Sea Watch: Electric Rays

The electric ray is one of those creatures that might have simultaneously fascinated and frightened you as a child. Lurking unseen on the seafloor, it has the power to send a jolt of painful electricity rippling through your body. The mechanism that provides this power is unique, emanating from kidney-shaped organs made of striated muscle located on either side of the ray’s head. These modified muscles contain columns of electrocytes — jelly-filled electric plates, kind of like rows of batteries — that electric rays use to generate their charge.

pacific electric ray

Noam Kortler

The Pacific electric ray is found off the coast of California.

atlantic electric ray

NHPA/Photoshot/Superstock

The Atlantic’s beautiful common torpedo ray belies its pedestrian name.

There are many varieties of the electric ray. In the United States, one common type is the Pacific electric ray, found off the California coast. These rays are part of the Torpedinidae family, commonly called torpedoes — which is where we got the name for the weapon — that includes 22 species around the world. The Pacific electric ray can grow fairly large, about 4 feet long, and generates about 45 volts of electricity, which it uses for self-defense and to stun its prey.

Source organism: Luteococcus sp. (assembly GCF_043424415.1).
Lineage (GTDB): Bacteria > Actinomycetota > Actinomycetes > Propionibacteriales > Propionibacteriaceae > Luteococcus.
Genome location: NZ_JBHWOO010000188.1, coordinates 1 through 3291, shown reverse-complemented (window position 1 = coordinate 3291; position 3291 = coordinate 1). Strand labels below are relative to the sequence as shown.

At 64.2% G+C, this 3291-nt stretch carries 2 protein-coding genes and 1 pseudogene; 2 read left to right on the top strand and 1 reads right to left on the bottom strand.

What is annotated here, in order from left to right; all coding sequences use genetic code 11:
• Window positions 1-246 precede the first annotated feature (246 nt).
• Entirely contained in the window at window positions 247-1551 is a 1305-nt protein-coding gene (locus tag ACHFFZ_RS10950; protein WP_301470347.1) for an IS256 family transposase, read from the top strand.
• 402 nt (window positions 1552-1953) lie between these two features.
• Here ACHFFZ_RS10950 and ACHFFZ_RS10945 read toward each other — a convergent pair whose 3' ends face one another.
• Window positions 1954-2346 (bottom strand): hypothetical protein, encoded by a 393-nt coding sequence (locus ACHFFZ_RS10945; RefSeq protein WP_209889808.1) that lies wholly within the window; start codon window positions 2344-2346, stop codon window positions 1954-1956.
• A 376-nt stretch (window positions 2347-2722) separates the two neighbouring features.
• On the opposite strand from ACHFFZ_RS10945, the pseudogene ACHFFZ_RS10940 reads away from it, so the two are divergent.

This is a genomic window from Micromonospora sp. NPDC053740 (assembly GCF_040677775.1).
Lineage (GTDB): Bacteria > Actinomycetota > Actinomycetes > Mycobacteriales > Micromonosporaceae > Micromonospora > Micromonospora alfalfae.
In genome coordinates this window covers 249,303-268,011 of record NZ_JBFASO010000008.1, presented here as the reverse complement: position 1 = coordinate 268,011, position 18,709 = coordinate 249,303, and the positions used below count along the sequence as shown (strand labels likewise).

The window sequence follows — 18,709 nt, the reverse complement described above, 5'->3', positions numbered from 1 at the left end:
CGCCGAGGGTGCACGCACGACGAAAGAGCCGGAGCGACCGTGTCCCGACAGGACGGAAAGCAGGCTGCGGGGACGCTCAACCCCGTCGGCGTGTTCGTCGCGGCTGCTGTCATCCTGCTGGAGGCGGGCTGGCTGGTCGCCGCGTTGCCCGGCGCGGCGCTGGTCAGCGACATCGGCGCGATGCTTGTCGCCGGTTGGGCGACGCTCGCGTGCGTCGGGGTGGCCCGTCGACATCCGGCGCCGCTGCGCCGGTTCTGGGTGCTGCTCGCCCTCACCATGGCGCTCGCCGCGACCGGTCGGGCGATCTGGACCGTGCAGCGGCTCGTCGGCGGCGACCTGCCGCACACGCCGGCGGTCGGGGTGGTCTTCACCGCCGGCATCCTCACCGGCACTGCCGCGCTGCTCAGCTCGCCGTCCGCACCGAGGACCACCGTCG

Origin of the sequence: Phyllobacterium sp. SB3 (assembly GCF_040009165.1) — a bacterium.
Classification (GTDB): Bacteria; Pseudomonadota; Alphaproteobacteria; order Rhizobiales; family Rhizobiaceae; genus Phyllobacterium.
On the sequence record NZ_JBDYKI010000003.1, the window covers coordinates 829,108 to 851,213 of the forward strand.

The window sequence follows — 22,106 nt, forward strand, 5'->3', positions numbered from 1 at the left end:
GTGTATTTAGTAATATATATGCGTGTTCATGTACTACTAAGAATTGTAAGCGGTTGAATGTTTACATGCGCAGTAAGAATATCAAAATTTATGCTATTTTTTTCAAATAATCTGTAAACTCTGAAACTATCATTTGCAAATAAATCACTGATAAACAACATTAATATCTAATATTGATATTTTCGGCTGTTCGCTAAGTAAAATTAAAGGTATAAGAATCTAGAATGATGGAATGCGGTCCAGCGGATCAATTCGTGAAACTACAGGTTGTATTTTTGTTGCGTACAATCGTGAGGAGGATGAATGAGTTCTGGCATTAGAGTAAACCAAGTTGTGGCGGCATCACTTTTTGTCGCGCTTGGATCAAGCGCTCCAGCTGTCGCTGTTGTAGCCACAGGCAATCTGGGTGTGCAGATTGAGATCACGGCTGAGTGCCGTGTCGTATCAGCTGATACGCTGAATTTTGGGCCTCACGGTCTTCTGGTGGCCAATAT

The Pacific electric ray’s cousin on the East Coast is called the Atlantic torpedo, and it’s even larger, growing up to 6 feet long and nearly 200 pounds. These behemoth blasters pack the largest punch of any electric ray, producing up to 220 volts of electricity.

The Atlantic torpedoes can be found in coastal waters on both sides of the Atlantic, though they prefer cooler water so are more often seen in locations such as New England and the Mediterranean Sea.

There’s a second family of electric rays called Narcinidae; the main difference between the two is how they give birth, not how they deliver their electrical payload. The name Narcinidae — and its common name, numbfish — comes from the ancient Greeks, who used the rays as a form of anesthesia because of the localized numbing sensation that their shock left behind.

Numbfish are found all over the world; they are not only smaller than the torpedoes — only about 2 feet at the largest — but they also deliver a lesser jolt, ranging from 10 to 35 volts.

The habitat of one type of numbfish — the bullseye electric ray — overlaps with the Pacific electric ray, but you’re more likely to spot the bullseye in the Sea of Cortez than Southern California. It’s easy to spot if you do come across one, thanks to the noticeable eyespot marking it has at the center of its body.

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